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Keith Tse


  • Writer's pictureKeith Tse

World War 3

I had a pretty interesting chat with a friend a while ago. We were talking about war. My friend told me that if there ever was World War (WW) 3, the world would surely come to an end, what with nuclear weapon etc. I disputed his claim, not that I did not believe that nuclear arms would/could destroy the world, but that has there not been WW3 already? If we define a world war as global conflict, the Cold War in the latter half of last century was surely WW3, since it was global in scale and nature. Numerous theatres of war- the Korean War, Cuban missile crisis, the Vietnam war etc-highlight the grand scale of the Cold War. If WW1/2 are defined as ‘world wars’, why can’t the Cold War be the same?

The main difference between the Cold War and the previous two wars is that there was never any declaration of war by one country on another. Rather, it was ideology-based, namely capitalism, as embodied by the US, versus socialism, which USSR claimed to promote (note that WW2 was also a conflict of ideologies, namely capitalism/socialism vs nazism/fascism). Furthermore, the Cold War saw the introduction of new military/political techniques which were radically different from the open declaration of arms in the previous two world wars, namely military espionage, political infiltration and global competition. It is highly unlikely, in my view, that human warfare will ever revert to open declarations of war again, since we have now discovered a much more covert way of waging war which is highly effective and much more subtle.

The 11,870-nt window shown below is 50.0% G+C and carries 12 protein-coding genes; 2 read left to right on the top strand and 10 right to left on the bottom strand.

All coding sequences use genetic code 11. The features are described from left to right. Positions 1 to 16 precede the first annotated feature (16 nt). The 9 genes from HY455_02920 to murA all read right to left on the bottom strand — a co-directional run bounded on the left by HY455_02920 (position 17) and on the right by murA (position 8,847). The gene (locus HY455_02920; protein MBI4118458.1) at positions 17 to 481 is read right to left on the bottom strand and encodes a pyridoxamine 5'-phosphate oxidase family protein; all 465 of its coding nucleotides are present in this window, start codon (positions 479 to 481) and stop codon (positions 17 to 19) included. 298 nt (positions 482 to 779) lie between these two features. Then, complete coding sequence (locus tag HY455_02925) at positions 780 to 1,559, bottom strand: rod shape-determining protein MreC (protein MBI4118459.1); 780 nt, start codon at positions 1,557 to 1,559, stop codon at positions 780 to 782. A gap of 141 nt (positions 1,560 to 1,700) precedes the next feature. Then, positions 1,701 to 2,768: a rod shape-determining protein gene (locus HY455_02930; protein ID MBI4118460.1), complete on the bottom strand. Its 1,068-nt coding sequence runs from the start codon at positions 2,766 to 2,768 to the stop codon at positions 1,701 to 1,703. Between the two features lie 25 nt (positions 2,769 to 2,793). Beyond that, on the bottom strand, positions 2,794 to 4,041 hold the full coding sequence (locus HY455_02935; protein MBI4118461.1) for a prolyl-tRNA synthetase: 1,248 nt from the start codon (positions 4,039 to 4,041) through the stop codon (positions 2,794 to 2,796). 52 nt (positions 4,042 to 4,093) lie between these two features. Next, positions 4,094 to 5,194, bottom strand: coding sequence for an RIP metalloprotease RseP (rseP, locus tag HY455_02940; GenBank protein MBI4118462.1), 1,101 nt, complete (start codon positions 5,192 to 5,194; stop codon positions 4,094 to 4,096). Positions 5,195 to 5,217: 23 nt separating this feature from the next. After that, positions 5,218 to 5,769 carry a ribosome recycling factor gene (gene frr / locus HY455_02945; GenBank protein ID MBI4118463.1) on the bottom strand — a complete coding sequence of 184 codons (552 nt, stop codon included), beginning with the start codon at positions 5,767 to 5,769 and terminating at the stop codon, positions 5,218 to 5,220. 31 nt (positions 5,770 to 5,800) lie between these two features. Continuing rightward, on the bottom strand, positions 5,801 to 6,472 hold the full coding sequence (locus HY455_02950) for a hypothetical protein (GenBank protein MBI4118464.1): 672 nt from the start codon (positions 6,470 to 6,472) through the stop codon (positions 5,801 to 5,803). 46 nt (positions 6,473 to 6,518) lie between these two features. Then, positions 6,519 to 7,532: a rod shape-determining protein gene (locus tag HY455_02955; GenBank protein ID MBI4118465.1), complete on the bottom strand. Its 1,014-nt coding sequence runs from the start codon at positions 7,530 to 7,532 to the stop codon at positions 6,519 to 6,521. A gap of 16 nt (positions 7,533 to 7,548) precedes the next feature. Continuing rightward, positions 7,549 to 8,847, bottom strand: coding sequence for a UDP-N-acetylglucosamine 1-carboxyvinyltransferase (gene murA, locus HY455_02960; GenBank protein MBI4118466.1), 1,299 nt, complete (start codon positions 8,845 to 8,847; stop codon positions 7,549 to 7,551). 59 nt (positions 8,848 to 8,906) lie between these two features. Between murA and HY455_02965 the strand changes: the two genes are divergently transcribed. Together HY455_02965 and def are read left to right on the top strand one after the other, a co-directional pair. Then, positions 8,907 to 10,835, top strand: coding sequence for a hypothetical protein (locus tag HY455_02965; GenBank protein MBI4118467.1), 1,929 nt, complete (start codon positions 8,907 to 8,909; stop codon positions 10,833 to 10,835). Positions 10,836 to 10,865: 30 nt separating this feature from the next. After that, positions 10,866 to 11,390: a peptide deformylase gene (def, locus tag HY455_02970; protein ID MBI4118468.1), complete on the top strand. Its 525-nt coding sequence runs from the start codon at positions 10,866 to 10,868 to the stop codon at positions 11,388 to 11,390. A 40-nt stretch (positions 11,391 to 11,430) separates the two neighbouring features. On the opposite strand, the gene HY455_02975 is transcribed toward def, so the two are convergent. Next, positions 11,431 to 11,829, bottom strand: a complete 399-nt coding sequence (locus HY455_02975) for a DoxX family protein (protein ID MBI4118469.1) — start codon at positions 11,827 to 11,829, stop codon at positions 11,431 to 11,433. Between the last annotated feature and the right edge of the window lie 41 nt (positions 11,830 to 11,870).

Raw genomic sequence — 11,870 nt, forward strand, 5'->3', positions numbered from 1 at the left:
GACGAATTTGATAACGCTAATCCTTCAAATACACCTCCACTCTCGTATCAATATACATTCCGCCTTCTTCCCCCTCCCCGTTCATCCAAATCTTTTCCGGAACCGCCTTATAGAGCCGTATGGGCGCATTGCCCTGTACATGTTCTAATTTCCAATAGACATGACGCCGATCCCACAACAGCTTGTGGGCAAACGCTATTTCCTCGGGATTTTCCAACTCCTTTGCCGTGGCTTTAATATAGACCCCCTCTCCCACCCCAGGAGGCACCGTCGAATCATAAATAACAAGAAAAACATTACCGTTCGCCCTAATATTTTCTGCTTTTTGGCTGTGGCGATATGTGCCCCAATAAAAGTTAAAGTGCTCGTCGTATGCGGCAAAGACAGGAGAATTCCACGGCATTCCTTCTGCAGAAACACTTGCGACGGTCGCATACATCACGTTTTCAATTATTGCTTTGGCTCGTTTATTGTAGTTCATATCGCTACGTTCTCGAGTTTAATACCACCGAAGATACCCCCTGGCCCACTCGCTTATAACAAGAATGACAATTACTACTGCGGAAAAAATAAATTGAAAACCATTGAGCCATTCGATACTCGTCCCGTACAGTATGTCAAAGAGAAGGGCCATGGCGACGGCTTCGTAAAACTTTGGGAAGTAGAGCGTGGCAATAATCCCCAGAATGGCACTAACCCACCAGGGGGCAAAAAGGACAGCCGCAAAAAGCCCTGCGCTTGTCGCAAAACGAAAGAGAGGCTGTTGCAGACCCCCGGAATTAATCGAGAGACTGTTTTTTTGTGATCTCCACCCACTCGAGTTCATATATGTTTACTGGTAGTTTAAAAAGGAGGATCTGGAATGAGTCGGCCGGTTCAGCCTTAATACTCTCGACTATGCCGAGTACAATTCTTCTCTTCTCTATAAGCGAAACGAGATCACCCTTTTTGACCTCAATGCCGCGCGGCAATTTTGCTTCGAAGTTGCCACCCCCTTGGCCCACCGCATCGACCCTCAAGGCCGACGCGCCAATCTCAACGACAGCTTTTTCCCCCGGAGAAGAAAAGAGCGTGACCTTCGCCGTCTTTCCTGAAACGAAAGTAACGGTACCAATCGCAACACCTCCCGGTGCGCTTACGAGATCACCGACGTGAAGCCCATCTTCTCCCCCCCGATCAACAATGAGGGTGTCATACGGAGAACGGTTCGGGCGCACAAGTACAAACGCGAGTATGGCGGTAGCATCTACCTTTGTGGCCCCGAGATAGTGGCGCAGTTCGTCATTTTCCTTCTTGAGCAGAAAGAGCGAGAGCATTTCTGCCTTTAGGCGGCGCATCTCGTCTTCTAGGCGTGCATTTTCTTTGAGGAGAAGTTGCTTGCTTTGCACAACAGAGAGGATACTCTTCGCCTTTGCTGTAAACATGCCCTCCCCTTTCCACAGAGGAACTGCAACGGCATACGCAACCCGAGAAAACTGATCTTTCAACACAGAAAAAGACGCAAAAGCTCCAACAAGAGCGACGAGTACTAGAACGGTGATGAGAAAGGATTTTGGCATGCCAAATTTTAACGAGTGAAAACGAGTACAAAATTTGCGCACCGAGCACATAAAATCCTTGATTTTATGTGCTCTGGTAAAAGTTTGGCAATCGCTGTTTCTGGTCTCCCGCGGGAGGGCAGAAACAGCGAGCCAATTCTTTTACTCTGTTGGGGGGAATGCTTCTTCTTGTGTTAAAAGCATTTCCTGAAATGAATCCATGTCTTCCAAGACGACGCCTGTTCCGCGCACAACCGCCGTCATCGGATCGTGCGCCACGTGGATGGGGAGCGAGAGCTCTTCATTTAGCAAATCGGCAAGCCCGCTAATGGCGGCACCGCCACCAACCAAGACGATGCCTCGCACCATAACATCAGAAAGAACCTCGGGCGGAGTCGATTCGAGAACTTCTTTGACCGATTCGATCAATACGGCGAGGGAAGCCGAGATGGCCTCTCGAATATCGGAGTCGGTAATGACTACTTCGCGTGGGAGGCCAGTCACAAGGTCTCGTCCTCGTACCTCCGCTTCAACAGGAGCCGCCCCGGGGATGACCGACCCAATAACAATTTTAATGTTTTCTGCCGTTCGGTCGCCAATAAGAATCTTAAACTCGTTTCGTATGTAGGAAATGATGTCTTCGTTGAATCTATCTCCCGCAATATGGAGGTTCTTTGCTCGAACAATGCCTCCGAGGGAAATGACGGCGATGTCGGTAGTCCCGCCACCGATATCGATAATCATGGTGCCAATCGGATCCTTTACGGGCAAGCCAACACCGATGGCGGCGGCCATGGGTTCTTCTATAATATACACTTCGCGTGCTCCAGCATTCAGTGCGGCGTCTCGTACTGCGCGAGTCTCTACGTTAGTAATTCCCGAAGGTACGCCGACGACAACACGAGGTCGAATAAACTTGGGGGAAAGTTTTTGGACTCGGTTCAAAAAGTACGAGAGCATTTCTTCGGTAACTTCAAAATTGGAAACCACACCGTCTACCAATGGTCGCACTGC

War is a frightening notion, yet also essential in human existence. In every period of human history, every quarter in the world, there have been battles, campaigns and warfare. It seems that humans hate each other so much that they cannot live without inflicting some wounds on each other. It is unsurprising, therefore, that the style and methods of warfare evolve in accordance with contemporary technological/ideological standards, as in a competitive environment such as war humans are trying to outdo/outsmart each other, which naturally leads to creativity and innovations. The industrial revolution in the 19th century brought with it fundamental changes to urban life, which greatly raised urban standards of living and speed of communication. The American civil war was an innovative war, as it was the first big-scale war powered by industrial power. The home front became a much bigger player in this war, since it was responsible for mass production of weapons and food which would supply the military front. This was a big change in style from the American civil war and Napoleonic wars of the previous century, and one which formed the basis of the two world wars of the next. WW1 was unique in that it marked the first time in human history that the whole globe was involved in one particular conflict. For once, the whole world was brought together, lamentably for no good cause. WW2 seemed somewhat a déjà-vu, since it was essentially the same conflict, not to mention the same players. Yet it was a also a war of political ideologies (capitalism/socialism vs nazism/fascism), which also made it an innovative war. When the latter was defeated, the two remaining players (US vs USSR) played an ideological war of their own with new covert methods of warfare. Human techniques of warfare are hence constantly evolving and changing. We have now reached the stage of ideological conflicts and covert military/political operations, which seem to be further enhanced by the current high standards in technology and the advanced state of cybernetic communication. While it is inappropriate and disrespectful to the deceased to label warfare ‘constructive’, we should perhaps recognise the developments that come as a result of it and acknowledge the fact that human creativity is at its best during times of adversity, despite all the terrible consequences that come with it. It is paradoxical that we humans should discover our best qualities in times of trouble, but it is adversity which takes us out of our comfort zone and forces us to go further than we ever imagined (on a much smaller and personal scale, please see my previous blog). All this begs the question as to whether we should welcome adversity with the knowledge that it will inevitably make us grow and become better men. We live in world in turmoil at the moment with grave political crises in many parts of the world and millions of people in despair. Are we prepared for these crises? If so, it is time for us to demonstrate our creativity and problem-solving skills and look for new and better ways to defend our homeland.

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